The public also has an interest in a vibrant, resilient agricultural sector. Agriculture is an important engine of economic growth at $425.3 billion in GDP. The US routinely runs a surplus in farm exports. More than 900 million acres in the U.S. is used for crop and pasture lands. Achievement of many public policy concerns, from clean drinking water, to rural development, to the survival of fish and wildlife species are all dependent on a vibrant and efficient agricultural sector. Taxpayers also have a financial interest in a viable agriculture sector. Federal expenditures on the federal financial safety net for agriculture now exceed $20 billion per year.

Conservation as a Tool for Increasing Financial Resilience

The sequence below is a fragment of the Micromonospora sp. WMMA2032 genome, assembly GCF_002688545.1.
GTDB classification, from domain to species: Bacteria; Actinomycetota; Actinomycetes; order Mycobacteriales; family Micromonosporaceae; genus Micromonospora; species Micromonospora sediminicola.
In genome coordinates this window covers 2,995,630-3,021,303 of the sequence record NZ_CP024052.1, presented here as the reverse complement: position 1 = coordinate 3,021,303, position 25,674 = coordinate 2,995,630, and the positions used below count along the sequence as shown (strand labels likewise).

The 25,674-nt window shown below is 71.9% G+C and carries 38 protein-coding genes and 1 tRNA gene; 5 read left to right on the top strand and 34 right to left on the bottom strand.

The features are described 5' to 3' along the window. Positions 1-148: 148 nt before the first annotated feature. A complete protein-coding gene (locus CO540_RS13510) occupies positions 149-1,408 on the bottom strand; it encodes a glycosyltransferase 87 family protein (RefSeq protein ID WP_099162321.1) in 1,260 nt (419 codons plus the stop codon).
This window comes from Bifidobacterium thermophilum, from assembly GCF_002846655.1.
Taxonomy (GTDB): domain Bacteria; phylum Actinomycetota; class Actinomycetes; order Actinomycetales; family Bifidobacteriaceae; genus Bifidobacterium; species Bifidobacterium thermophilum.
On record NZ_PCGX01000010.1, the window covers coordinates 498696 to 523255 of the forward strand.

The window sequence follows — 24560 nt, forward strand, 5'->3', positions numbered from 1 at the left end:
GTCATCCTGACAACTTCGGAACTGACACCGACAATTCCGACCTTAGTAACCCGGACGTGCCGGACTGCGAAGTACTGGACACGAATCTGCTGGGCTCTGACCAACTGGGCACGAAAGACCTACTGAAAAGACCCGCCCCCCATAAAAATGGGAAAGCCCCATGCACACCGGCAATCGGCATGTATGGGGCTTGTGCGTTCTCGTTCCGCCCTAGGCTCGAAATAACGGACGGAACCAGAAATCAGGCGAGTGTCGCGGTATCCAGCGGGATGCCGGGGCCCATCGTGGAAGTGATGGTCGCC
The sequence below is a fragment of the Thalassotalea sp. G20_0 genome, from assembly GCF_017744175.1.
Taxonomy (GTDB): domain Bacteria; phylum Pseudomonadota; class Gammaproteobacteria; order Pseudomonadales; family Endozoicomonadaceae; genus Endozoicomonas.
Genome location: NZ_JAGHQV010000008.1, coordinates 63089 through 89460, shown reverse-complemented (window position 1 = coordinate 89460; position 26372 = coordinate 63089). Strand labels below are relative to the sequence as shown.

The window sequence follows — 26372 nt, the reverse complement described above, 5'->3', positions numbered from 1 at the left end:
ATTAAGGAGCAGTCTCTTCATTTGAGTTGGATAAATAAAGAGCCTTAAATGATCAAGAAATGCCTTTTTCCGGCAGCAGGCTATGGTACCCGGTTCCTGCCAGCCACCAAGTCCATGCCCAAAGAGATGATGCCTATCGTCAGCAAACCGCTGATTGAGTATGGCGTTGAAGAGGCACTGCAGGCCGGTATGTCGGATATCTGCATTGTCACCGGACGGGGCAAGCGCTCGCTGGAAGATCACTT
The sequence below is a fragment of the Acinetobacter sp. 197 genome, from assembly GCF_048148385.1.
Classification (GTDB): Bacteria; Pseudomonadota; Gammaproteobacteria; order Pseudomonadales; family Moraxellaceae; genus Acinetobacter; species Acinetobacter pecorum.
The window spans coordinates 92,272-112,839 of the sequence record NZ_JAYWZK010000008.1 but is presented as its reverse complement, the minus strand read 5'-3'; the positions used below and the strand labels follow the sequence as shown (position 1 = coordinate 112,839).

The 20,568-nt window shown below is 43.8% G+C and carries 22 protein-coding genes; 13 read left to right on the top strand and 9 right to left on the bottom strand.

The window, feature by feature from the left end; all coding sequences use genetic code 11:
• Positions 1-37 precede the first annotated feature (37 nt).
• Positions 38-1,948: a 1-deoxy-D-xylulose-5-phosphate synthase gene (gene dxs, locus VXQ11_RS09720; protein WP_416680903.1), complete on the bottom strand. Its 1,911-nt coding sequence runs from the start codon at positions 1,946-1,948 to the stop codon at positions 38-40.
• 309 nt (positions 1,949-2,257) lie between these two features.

An increasing body of evidence is documenting that adoption of conservation practices can make farmers and ranchers more physically and financially resilient to production and price risk, increasing their profitability while reducing dependence on federal income subsidies.

The American Farmland Trust conducted in depth analysis of four farming operations to identify the net economic benefits they experienced from investing in various soil health practices. The operations were an almond grower in California, conventional soy-corn operations in Ohio and Illinois, and a New York business producing feed for dairy cattle. Conservation practices included reduced tillage (strip or no till), cover crops, nutrient management, and composting and mulching. Increased costs for education, machinery improvements, and cover crop seed or other inputs were more than offset by improvements in yield and reduction in other inputs. A conservative estimate of yield improvements ranged from 2-22 percent. Reductions in loss of sediment (76-96%), phosphorous (74-92%), and nitrogen (40-98%) were also observed. Most notably the return on investment ranged from 35% to 343%.